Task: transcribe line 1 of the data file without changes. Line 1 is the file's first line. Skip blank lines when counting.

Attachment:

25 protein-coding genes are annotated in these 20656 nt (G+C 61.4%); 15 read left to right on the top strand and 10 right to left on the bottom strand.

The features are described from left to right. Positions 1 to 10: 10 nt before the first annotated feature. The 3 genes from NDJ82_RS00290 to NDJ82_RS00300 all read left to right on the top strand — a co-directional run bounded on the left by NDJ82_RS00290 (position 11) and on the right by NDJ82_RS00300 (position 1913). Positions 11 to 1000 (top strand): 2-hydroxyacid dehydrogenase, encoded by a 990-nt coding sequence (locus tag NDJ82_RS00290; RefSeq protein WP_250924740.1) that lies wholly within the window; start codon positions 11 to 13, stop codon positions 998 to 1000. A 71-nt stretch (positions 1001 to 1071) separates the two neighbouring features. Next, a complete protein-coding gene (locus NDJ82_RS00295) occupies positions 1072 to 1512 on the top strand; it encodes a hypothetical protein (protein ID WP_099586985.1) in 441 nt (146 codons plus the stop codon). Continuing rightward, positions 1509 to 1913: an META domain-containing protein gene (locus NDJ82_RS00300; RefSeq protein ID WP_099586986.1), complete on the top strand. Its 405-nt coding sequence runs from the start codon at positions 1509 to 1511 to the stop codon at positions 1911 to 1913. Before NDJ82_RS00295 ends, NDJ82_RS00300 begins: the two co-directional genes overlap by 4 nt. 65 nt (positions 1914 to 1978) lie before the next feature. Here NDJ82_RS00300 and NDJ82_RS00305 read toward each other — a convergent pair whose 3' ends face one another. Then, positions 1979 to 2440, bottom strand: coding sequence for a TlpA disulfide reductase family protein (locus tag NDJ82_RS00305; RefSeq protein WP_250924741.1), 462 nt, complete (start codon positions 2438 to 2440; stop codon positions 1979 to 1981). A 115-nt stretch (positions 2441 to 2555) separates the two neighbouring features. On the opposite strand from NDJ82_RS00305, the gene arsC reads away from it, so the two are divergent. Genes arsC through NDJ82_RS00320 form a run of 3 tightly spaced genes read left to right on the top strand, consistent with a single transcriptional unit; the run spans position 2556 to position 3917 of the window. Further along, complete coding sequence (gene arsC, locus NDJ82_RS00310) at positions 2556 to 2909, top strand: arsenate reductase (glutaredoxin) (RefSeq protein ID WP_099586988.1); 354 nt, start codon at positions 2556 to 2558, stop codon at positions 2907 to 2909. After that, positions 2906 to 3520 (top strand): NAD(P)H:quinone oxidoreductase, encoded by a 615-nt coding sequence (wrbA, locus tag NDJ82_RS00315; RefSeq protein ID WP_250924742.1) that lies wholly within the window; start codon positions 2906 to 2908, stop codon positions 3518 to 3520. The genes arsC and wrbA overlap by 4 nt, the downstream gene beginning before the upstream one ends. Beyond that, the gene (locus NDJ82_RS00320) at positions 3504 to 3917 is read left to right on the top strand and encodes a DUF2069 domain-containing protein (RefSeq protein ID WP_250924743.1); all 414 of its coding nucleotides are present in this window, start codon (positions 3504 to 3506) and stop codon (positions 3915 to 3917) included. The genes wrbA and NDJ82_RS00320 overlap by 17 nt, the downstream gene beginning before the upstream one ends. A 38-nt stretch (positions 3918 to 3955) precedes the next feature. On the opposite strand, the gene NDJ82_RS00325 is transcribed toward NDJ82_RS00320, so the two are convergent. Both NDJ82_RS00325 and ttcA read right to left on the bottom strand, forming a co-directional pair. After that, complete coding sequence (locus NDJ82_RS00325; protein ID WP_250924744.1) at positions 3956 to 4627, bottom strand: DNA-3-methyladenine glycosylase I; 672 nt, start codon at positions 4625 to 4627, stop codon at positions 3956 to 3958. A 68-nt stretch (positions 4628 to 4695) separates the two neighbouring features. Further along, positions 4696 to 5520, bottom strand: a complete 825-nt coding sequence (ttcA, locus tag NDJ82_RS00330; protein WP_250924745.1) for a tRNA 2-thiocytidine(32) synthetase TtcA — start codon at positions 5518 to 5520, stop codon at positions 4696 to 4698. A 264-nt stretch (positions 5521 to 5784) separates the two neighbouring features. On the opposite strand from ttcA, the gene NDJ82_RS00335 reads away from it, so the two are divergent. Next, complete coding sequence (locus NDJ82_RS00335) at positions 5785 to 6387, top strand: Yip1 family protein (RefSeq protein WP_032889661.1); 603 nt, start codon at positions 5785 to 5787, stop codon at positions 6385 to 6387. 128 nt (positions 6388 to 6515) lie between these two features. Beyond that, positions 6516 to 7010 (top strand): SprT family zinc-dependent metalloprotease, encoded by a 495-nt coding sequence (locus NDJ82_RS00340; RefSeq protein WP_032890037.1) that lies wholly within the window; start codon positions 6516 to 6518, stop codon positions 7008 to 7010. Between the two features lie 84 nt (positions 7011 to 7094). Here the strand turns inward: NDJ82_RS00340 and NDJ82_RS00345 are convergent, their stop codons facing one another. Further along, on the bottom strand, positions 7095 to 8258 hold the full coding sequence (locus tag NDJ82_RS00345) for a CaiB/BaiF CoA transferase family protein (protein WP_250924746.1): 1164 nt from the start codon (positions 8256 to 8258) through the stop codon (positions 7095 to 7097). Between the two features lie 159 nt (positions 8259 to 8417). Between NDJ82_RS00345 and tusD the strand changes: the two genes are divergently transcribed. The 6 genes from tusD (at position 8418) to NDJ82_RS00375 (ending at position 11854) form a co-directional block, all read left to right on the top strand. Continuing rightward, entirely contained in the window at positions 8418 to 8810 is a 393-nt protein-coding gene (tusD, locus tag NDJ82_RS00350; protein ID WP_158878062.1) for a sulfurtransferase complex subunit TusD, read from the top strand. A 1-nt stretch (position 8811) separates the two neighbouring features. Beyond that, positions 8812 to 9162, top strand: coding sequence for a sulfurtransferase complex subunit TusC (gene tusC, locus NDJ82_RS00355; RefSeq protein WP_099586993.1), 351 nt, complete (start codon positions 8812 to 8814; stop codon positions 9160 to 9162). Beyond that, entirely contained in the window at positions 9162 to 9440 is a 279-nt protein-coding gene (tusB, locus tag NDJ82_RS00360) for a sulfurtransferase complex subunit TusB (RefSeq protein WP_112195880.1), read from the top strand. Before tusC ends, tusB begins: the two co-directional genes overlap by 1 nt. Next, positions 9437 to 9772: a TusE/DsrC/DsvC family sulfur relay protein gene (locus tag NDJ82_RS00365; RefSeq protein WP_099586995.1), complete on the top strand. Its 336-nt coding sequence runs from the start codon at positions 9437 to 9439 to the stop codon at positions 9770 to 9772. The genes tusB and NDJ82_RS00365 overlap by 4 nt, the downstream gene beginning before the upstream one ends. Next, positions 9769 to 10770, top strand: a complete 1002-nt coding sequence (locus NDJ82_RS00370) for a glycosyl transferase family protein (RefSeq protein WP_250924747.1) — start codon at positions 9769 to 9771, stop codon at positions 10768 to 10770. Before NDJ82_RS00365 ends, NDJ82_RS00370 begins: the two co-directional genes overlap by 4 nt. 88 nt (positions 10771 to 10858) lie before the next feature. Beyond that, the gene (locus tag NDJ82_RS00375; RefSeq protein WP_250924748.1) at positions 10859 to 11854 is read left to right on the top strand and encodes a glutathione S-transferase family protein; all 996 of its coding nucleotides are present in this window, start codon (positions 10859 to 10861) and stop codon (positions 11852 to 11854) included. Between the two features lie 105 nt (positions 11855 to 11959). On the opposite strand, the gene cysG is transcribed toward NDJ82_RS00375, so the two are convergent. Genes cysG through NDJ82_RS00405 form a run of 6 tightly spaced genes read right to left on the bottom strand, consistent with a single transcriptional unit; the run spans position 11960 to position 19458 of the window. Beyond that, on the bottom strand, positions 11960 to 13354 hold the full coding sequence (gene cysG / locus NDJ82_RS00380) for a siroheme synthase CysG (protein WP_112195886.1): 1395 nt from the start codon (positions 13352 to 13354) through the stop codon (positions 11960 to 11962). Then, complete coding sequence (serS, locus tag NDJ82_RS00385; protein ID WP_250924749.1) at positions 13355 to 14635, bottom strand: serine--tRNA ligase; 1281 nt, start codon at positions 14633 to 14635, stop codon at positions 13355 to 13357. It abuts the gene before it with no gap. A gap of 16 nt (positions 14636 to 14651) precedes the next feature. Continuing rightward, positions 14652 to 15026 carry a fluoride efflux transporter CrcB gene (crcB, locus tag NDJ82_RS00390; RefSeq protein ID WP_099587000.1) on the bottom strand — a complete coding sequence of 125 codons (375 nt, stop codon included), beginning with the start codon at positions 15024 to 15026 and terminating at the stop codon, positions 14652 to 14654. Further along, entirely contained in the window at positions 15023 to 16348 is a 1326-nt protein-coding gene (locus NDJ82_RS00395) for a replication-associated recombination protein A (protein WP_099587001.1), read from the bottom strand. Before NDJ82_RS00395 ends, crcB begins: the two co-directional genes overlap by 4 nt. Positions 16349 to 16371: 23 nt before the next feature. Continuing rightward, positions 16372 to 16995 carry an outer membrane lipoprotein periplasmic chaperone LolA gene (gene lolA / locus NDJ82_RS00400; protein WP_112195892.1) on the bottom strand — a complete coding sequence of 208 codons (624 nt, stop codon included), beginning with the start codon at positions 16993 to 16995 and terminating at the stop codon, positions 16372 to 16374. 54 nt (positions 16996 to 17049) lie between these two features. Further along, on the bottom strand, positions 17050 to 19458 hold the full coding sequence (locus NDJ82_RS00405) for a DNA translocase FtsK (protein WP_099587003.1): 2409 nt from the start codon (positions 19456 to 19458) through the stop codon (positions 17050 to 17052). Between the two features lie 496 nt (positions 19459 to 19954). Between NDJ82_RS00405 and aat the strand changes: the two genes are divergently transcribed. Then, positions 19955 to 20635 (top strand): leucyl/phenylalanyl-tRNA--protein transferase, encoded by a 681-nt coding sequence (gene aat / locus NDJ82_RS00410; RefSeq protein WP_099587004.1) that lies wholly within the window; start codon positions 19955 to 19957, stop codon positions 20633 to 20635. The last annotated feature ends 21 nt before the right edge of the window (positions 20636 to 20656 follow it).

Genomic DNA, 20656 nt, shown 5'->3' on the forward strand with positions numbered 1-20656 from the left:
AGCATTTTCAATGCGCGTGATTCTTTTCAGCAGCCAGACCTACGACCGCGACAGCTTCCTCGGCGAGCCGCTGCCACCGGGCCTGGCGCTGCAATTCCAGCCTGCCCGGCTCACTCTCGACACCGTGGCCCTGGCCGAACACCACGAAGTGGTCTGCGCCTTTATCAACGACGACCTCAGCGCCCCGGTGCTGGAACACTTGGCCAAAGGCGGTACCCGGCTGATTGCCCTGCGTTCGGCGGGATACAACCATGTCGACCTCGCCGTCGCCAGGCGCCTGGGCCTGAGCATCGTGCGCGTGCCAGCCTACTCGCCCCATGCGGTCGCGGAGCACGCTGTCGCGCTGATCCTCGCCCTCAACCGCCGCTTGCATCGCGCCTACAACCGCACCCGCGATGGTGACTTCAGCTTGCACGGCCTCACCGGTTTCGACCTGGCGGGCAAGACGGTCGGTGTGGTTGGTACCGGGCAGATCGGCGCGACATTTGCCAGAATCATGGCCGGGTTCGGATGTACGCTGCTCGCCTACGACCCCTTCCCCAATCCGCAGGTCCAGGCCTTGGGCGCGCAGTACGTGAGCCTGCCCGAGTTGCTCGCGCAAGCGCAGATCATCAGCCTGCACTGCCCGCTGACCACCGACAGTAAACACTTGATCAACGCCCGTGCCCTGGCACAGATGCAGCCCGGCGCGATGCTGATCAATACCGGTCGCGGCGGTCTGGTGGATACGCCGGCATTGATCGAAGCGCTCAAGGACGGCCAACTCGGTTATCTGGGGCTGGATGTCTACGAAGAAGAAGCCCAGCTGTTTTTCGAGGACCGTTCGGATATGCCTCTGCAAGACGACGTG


25 protein-coding genes are annotated in these 20656 nt (G+C 61.4%); 15 read left to right on the top strand and 10 right to left on the bottom strand.